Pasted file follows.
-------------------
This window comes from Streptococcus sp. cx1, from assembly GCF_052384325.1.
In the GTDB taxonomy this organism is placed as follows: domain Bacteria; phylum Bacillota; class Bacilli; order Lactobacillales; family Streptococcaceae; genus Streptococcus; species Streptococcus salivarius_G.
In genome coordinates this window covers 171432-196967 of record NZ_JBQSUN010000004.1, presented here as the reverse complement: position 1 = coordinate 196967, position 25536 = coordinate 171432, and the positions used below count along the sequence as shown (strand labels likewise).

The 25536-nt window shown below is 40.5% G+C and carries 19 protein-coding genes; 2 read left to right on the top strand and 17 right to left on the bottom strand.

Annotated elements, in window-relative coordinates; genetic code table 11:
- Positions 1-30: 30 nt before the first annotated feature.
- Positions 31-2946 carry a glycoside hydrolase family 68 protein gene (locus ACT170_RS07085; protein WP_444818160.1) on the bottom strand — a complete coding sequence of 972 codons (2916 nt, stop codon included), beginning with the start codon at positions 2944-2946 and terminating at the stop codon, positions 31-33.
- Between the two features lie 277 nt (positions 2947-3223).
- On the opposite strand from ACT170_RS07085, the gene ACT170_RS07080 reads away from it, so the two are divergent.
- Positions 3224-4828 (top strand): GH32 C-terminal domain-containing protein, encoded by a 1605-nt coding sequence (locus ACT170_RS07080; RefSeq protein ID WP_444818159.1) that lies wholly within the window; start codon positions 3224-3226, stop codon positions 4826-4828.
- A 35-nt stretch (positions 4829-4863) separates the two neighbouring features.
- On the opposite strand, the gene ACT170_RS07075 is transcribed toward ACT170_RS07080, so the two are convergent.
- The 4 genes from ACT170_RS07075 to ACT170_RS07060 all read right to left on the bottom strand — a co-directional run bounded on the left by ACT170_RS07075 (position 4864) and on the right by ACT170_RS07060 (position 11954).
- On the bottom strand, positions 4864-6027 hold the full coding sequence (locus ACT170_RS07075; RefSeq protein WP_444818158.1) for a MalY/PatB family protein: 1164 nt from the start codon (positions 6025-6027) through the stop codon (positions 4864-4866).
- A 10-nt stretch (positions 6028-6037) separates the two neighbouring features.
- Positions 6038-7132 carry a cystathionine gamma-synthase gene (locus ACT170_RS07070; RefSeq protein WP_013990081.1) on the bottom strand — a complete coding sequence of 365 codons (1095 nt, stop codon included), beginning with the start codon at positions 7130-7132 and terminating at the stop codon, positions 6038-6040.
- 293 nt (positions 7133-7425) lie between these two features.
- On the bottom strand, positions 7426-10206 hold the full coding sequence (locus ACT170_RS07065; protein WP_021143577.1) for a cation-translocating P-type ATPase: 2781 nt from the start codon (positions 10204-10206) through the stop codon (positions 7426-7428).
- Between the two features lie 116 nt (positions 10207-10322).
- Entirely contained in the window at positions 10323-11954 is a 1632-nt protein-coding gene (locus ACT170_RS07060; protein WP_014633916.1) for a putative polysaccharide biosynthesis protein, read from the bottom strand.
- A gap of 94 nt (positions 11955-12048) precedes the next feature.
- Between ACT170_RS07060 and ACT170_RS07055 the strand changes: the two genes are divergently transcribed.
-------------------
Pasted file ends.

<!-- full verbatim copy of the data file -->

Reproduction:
This window comes from Streptococcus sp. cx1, from assembly GCF_052384325.1.
In the GTDB taxonomy this organism is placed as follows: domain Bacteria; phylum Bacillota; class Bacilli; order Lactobacillales; family Streptococcaceae; genus Streptococcus; species Streptococcus salivarius_G.
In genome coordinates this window covers 171432-196967 of record NZ_JBQSUN010000004.1, presented here as the reverse complement: position 1 = coordinate 196967, position 25536 = coordinate 171432, and the positions used below count along the sequence as shown (strand labels likewise).

The 25536-nt window shown below is 40.5% G+C and carries 19 protein-coding genes; 2 read left to right on the top strand and 17 right to left on the bottom strand.

Annotated elements, in window-relative coordinates; genetic code table 11:
- Positions 1-30: 30 nt before the first annotated feature.
- Positions 31-2946 carry a glycoside hydrolase family 68 protein gene (locus ACT170_RS07085; protein WP_444818160.1) on the bottom strand — a complete coding sequence of 972 codons (2916 nt, stop codon included), beginning with the start codon at positions 2944-2946 and terminating at the stop codon, positions 31-33.
- Between the two features lie 277 nt (positions 2947-3223).
- On the opposite strand from ACT170_RS07085, the gene ACT170_RS07080 reads away from it, so the two are divergent.
- Positions 3224-4828 (top strand): GH32 C-terminal domain-containing protein, encoded by a 1605-nt coding sequence (locus ACT170_RS07080; RefSeq protein ID WP_444818159.1) that lies wholly within the window; start codon positions 3224-3226, stop codon positions 4826-4828.
- A 35-nt stretch (positions 4829-4863) separates the two neighbouring features.
- On the opposite strand, the gene ACT170_RS07075 is transcribed toward ACT170_RS07080, so the two are convergent.
- The 4 genes from ACT170_RS07075 to ACT170_RS07060 all read right to left on the bottom strand — a co-directional run bounded on the left by ACT170_RS07075 (position 4864) and on the right by ACT170_RS07060 (position 11954).
- On the bottom strand, positions 4864-6027 hold the full coding sequence (locus ACT170_RS07075; RefSeq protein WP_444818158.1) for a MalY/PatB family protein: 1164 nt from the start codon (positions 6025-6027) through the stop codon (positions 4864-4866).
- A 10-nt stretch (positions 6028-6037) separates the two neighbouring features.
- Positions 6038-7132 carry a cystathionine gamma-synthase gene (locus ACT170_RS07070; RefSeq protein WP_013990081.1) on the bottom strand — a complete coding sequence of 365 codons (1095 nt, stop codon included), beginning with the start codon at positions 7130-7132 and terminating at the stop codon, positions 6038-6040.
- 293 nt (positions 7133-7425) lie between these two features.
- On the bottom strand, positions 7426-10206 hold the full coding sequence (locus ACT170_RS07065; protein WP_021143577.1) for a cation-translocating P-type ATPase: 2781 nt from the start codon (positions 10204-10206) through the stop codon (positions 7426-7428).
- Between the two features lie 116 nt (positions 10207-10322).
- Entirely contained in the window at positions 10323-11954 is a 1632-nt protein-coding gene (locus ACT170_RS07060; protein WP_014633916.1) for a putative polysaccharide biosynthesis protein, read from the bottom strand.
- A gap of 94 nt (positions 11955-12048) precedes the next feature.
- Between ACT170_RS07060 and ACT170_RS07055 the strand changes: the two genes are divergently transcribed.